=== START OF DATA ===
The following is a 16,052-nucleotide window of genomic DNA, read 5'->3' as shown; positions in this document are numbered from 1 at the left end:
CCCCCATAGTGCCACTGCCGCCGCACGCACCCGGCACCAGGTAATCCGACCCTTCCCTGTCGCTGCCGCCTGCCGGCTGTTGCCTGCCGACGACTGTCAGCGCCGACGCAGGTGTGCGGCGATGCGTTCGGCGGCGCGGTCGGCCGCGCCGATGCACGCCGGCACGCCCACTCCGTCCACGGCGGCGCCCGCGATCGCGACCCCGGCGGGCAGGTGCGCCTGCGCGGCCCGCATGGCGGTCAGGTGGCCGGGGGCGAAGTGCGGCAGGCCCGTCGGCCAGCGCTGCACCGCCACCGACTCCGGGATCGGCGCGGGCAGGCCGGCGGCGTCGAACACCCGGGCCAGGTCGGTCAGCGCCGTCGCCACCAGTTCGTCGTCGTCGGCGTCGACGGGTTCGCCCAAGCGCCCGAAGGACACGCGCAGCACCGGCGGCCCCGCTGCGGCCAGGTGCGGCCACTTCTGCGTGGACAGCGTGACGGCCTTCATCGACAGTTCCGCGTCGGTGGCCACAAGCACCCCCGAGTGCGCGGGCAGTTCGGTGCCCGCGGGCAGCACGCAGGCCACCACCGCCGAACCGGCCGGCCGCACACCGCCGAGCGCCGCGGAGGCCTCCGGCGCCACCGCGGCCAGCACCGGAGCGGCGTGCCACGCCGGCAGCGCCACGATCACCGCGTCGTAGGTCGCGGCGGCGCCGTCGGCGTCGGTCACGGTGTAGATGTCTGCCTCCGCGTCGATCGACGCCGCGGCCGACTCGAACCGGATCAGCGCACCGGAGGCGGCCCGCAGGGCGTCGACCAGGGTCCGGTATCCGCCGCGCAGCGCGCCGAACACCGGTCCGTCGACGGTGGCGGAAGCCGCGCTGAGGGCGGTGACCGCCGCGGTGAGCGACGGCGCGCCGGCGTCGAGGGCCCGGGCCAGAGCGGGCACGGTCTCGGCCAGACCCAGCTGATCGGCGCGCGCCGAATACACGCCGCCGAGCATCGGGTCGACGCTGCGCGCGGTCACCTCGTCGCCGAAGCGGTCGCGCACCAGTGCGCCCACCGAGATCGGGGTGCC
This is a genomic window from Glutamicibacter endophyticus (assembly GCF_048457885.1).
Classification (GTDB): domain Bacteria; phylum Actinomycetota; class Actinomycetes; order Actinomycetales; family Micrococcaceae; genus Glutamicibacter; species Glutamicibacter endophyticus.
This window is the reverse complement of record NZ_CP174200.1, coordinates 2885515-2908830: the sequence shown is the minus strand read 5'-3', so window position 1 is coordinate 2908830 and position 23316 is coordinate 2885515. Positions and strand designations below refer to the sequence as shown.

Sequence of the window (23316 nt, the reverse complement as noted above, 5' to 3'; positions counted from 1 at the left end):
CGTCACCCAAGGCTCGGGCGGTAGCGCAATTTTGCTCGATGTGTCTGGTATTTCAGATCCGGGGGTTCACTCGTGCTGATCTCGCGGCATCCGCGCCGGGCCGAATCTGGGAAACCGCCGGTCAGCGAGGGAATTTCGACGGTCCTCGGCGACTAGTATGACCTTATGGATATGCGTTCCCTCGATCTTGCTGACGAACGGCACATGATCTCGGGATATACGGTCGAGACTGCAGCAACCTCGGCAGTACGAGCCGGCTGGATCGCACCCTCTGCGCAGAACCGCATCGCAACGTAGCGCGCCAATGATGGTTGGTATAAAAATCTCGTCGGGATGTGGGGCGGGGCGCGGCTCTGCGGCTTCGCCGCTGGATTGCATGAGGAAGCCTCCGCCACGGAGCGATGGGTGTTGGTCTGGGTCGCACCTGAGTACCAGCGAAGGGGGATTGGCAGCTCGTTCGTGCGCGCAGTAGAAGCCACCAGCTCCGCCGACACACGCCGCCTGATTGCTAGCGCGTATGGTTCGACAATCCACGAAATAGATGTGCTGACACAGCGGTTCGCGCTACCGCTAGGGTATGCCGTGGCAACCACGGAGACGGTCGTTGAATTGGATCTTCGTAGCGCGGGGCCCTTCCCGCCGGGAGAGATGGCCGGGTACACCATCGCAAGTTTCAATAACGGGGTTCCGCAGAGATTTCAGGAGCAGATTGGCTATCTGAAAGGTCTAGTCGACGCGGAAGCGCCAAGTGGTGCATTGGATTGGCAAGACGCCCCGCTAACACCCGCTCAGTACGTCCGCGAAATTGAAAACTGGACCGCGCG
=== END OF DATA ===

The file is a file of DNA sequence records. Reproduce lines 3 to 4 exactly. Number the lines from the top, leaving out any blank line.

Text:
This is a genomic window from Glutamicibacter endophyticus (assembly GCF_048457885.1).
Classification (GTDB): domain Bacteria; phylum Actinomycetota; class Actinomycetes; order Actinomycetales; family Micrococcaceae; genus Glutamicibacter; species Glutamicibacter endophyticus.